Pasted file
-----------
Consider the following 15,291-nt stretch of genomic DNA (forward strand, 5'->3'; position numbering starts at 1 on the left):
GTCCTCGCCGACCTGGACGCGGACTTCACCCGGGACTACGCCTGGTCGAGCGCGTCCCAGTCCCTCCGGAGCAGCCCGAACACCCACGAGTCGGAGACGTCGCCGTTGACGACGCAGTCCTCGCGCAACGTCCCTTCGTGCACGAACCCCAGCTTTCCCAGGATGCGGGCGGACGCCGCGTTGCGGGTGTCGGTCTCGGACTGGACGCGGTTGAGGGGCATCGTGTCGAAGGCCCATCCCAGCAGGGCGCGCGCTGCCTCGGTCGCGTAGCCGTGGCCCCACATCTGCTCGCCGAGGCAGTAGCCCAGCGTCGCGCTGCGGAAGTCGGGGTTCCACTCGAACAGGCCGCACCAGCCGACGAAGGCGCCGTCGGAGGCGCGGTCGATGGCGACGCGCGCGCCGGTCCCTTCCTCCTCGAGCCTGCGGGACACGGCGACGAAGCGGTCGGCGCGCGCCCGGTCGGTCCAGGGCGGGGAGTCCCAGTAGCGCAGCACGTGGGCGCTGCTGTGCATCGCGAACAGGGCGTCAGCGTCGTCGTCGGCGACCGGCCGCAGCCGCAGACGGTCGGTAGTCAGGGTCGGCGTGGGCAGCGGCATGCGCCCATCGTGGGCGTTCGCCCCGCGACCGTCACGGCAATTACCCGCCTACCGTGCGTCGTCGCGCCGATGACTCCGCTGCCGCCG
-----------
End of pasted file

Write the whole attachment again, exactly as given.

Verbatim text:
Consider the following 15,291-nt stretch of genomic DNA (forward strand, 5'->3'; position numbering starts at 1 on the left):
GTCCTCGCCGACCTGGACGCGGACTTCACCCGGGACTACGCCTGGTCGAGCGCGTCCCAGTCCCTCCGGAGCAGCCCGAACACCCACGAGTCGGAGACGTCGCCGTTGACGACGCAGTCCTCGCGCAACGTCCCTTCGTGCACGAACCCCAGCTTTCCCAGGATGCGGGCGGACGCCGCGTTGCGGGTGTCGGTCTCGGACTGGACGCGGTTGAGGGGCATCGTGTCGAAGGCCCATCCCAGCAGGGCGCGCGCTGCCTCGGTCGCGTAGCCGTGGCCCCACATCTGCTCGCCGAGGCAGTAGCCCAGCGTCGCGCTGCGGAAGTCGGGGTTCCACTCGAACAGGCCGCACCAGCCGACGAAGGCGCCGTCGGAGGCGCGGTCGATGGCGACGCGCGCGCCGGTCCCTTCCTCCTCGAGCCTGCGGGACACGGCGACGAAGCGGTCGGCGCGCGCCCGGTCGGTCCAGGGCGGGGAGTCCCAGTAGCGCAGCACGTGGGCGCTGCTGTGCATCGCGAACAGGGCGTCAGCGTCGTCGTCGGCGACCGGCCGCAGCCGCAGACGGTCGGTAGTCAGGGTCGGCGTGGGCAGCGGCATGCGCCCATCGTGGGCGTTCGCCCCGCGACCGTCACGGCAATTACCCGCCTACCGTGCGTCGTCGCGCCGATGACTCCGCTGCCGCCG